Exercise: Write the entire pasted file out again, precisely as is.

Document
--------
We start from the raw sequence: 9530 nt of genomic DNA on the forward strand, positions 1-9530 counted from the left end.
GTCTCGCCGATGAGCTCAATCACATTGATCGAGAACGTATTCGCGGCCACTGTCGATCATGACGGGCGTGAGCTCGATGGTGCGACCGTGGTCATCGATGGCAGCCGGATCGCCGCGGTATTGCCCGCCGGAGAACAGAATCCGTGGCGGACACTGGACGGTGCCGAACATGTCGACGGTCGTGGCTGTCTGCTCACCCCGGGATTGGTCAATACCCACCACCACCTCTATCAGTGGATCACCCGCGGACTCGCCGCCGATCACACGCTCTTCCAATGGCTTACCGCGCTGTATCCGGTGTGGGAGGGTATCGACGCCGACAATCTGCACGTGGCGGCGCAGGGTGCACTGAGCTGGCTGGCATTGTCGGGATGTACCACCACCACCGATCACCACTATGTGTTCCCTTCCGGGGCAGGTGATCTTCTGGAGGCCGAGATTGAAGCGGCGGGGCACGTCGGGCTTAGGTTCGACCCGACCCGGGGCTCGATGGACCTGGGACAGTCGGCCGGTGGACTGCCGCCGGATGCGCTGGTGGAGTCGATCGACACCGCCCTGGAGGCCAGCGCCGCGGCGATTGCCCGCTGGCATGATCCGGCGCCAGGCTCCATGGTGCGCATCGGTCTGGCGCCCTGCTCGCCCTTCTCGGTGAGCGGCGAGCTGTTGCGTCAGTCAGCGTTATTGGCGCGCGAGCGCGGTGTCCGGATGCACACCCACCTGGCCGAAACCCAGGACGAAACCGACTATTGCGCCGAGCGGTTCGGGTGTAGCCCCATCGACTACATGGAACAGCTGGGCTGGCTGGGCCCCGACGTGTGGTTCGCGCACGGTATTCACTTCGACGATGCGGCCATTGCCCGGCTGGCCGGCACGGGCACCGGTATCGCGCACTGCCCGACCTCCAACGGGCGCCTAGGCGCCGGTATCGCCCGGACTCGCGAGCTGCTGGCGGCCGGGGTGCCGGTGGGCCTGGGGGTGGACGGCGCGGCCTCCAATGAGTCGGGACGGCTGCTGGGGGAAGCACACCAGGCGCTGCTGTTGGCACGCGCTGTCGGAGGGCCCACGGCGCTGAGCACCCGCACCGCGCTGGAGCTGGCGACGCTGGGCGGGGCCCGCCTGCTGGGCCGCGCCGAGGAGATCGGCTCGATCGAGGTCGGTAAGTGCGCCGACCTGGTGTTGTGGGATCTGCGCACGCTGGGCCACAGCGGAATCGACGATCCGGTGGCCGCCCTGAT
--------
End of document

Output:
We start from the raw sequence: 9530 nt of genomic DNA on the forward strand, positions 1-9530 counted from the left end.
GTCTCGCCGATGAGCTCAATCACATTGATCGAGAACGTATTCGCGGCCACTGTCGATCATGACGGGCGTGAGCTCGATGGTGCGACCGTGGTCATCGATGGCAGCCGGATCGCCGCGGTATTGCCCGCCGGAGAACAGAATCCGTGGCGGACACTGGACGGTGCCGAACATGTCGACGGTCGTGGCTGTCTGCTCACCCCGGGATTGGTCAATACCCACCACCACCTCTATCAGTGGATCACCCGCGGACTCGCCGCCGATCACACGCTCTTCCAATGGCTTACCGCGCTGTATCCGGTGTGGGAGGGTATCGACGCCGACAATCTGCACGTGGCGGCGCAGGGTGCACTGAGCTGGCTGGCATTGTCGGGATGTACCACCACCACCGATCACCACTATGTGTTCCCTTCCGGGGCAGGTGATCTTCTGGAGGCCGAGATTGAAGCGGCGGGGCACGTCGGGCTTAGGTTCGACCCGACCCGGGGCTCGATGGACCTGGGACAGTCGGCCGGTGGACTGCCGCCGGATGCGCTGGTGGAGTCGATCGACACCGCCCTGGAGGCCAGCGCCGCGGCGATTGCCCGCTGGCATGATCCGGCGCCAGGCTCCATGGTGCGCATCGGTCTGGCGCCCTGCTCGCCCTTCTCGGTGAGCGGCGAGCTGTTGCGTCAGTCAGCGTTATTGGCGCGCGAGCGCGGTGTCCGGATGCACACCCACCTGGCCGAAACCCAGGACGAAACCGACTATTGCGCCGAGCGGTTCGGGTGTAGCCCCATCGACTACATGGAACAGCTGGGCTGGCTGGGCCCCGACGTGTGGTTCGCGCACGGTATTCACTTCGACGATGCGGCCATTGCCCGGCTGGCCGGCACGGGCACCGGTATCGCGCACTGCCCGACCTCCAACGGGCGCCTAGGCGCCGGTATCGCCCGGACTCGCGAGCTGCTGGCGGCCGGGGTGCCGGTGGGCCTGGGGGTGGACGGCGCGGCCTCCAATGAGTCGGGACGGCTGCTGGGGGAAGCACACCAGGCGCTGCTGTTGGCACGCGCTGTCGGAGGGCCCACGGCGCTGAGCACCCGCACCGCGCTGGAGCTGGCGACGCTGGGCGGGGCCCGCCTGCTGGGCCGCGCCGAGGAGATCGGCTCGATCGAGGTCGGTAAGTGCGCCGACCTGGTGTTGTGGGATCTGCGCACGCTGGGCCACAGCGGAATCGACGATCCGGTGGCCGCCCTGAT